Noah Reid
Gemini

On Gemini, Noah Reid describes the undefinable fear of losing someone because you are more in love with them than they could ever be in love with you.

I didn’t set out to write a review of Gemini—the sophomore album from singer-songwriter Noah Reid— when I opened up my computer this morning. I had another album in mind, but try as I might at getting those thoughts together, my mind kept coming back to Gemini; a tiny voice in my head kept insisting I need to get these words down on the page first. I shouldn’t be surprised by that, really. Reid’s record is a rare find for me, one that makes an immediate emotional connection that turns into a compulsion. 

Gemini lives in the twin solitudes of being in love and being alone. If it were an emoji, Gemini would be a cross between the waterfall tears of the crying loudly face and the puppy dog eyes of the pleading face. Starting off madly in love, “Honesty” is a rip-roaring plea to his beloved to hold on to love’s heady intoxication for all eternity. Reid’s plain-spoken lyrics, peppered with idioms like “you’re speaking my language,” take on new meaning and shape with his unique musical phrasing and emotive singing. His pauses and mumbles cut to the heart of his songs’ emotional truths. A similar sentiment pops up on “Hold On”, when Reid sings of being “on the wrong end of too many a telephone call / trying to say too much and just ending up saying nothing at all”. In that one couplet, as he does throughout Gemini, Reid finds a way to describe the undefinable fear of losing someone because you are more in love with them than they could ever be in love with you.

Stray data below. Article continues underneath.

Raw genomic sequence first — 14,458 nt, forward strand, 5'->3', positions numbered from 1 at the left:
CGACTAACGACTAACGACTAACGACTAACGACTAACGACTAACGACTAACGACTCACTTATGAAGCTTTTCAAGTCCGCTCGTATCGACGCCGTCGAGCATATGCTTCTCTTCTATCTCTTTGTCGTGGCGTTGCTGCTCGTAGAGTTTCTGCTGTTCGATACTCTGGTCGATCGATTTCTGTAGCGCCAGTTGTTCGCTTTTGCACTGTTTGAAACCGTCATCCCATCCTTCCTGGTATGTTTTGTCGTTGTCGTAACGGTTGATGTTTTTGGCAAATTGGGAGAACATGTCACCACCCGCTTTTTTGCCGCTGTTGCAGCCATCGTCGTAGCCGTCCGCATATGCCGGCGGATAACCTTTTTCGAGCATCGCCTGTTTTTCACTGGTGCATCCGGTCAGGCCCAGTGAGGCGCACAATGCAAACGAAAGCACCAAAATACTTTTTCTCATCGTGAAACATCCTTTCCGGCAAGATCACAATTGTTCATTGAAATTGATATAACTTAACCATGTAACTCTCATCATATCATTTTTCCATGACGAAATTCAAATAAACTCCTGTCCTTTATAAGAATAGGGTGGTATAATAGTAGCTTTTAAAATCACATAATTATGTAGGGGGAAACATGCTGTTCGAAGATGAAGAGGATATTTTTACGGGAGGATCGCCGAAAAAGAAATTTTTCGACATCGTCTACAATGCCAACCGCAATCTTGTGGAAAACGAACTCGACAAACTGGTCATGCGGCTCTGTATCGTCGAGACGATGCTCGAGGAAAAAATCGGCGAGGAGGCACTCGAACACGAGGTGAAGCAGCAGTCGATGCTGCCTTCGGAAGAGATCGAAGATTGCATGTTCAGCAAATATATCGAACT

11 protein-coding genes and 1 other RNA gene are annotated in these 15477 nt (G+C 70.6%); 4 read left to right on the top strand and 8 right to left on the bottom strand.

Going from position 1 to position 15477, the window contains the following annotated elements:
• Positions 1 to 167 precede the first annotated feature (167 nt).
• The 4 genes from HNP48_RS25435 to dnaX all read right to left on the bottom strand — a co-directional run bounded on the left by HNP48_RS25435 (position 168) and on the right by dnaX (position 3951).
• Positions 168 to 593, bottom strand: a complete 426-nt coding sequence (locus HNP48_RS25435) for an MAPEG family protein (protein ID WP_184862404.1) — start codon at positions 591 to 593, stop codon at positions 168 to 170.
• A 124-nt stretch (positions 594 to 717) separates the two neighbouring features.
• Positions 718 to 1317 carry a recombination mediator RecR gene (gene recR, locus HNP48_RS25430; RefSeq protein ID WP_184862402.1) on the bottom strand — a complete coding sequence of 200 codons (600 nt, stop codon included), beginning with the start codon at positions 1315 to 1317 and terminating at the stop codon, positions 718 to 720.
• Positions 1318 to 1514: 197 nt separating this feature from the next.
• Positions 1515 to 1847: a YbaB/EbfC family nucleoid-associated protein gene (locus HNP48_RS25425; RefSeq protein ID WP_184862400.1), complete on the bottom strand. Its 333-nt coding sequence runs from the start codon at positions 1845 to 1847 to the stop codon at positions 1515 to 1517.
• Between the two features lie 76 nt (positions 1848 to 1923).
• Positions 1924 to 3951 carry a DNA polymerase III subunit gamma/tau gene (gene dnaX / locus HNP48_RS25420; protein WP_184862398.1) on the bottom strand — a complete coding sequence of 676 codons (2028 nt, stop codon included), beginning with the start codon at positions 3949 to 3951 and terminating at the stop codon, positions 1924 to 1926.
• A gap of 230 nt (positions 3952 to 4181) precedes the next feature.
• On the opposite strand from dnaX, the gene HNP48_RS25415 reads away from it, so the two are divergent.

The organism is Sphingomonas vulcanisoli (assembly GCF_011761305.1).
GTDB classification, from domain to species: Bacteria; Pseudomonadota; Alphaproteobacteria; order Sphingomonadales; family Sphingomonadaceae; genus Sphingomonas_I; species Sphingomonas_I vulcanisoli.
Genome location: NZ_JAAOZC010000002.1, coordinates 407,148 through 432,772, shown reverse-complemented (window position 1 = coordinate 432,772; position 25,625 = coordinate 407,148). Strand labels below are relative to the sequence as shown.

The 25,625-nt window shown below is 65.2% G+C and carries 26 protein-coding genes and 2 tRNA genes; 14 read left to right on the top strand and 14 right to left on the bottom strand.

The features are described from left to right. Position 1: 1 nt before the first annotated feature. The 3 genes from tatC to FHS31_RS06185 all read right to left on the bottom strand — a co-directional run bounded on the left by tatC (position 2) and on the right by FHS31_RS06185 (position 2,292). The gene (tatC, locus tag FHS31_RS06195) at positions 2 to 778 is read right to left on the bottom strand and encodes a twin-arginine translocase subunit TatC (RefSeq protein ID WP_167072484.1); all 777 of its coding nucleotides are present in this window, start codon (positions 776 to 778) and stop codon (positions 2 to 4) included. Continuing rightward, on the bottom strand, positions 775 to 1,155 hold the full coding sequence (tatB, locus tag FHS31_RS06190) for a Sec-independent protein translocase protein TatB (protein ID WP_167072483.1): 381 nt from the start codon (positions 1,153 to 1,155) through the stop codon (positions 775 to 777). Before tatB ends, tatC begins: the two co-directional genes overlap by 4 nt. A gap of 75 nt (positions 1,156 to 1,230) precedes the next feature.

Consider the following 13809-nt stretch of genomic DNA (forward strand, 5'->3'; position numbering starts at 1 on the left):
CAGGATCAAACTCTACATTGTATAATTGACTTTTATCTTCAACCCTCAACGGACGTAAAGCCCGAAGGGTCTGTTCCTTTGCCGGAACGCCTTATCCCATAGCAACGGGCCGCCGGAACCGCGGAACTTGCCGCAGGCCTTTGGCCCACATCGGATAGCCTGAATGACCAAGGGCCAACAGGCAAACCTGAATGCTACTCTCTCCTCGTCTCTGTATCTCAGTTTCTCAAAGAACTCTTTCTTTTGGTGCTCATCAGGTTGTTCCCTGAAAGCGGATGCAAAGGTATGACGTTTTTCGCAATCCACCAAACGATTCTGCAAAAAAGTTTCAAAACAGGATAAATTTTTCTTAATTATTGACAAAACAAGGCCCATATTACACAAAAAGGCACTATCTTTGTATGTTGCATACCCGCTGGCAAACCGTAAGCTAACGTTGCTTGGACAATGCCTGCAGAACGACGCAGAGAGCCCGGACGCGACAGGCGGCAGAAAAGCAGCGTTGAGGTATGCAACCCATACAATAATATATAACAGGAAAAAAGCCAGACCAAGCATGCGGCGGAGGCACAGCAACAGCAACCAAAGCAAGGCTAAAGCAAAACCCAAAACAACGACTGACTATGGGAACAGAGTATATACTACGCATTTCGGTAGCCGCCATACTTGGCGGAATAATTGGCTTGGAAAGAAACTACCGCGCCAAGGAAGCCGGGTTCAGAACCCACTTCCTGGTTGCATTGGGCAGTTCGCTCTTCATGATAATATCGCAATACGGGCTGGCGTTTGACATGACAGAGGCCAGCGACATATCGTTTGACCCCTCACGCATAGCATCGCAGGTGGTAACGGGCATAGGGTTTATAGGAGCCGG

That loneliness literally rears its face on “Hate This Town”, a song that finds frayed nerves and exposes them for all to see. Written about Reid’s experiences in Los Angeles looking for acting work, it’s quintessentially Canadian griping in its duality: “and you know I can’t complain / cuz the weather’s perfect here for circling the drain / ah, thanks again.” At his most poignant and vulnerable on “Jacob’s Dream”, Reid’s self-doubt manifests as a despondency that can only be described as the best possible sadness. It’s the kind of blues you know is healthy and ultimately necessary, but not the kind you want to bask in for long. It’s healing — restorative even — but when you’re alone in that intense despondency, it’s hard to see the way out.

There’s a fluidity to the emotional lives Noah Reid inhabits on Gemini. As an actor, Reid knows how to find the emotional arc of a story, how to connect the dots that take us from one end of the narrative to the other. In music, the narrative isn’t so linear, but the journey is no less intense. Reid brings the empathy necessary on the stage and screen to his songs. As a songwriter, he tells stories not by creating characters but by communicating their emotions. 
I didn’t set out to write about Gemini today, and I certainly never expected it to resonate so profoundly, but I shouldn’t be surprised that it does. In the midst of a global health crisis and a rapidly escalating fight against systemic racism and social injustices, I, like many, have needed to find moments of love and connection to fight away loneliness and fear. Gemini not only expresses what it feels like to have that emotional need but delivers it as well. Such is the nature of being in love and being alone: each rapidly moves to fill the void left by the absence of the other.

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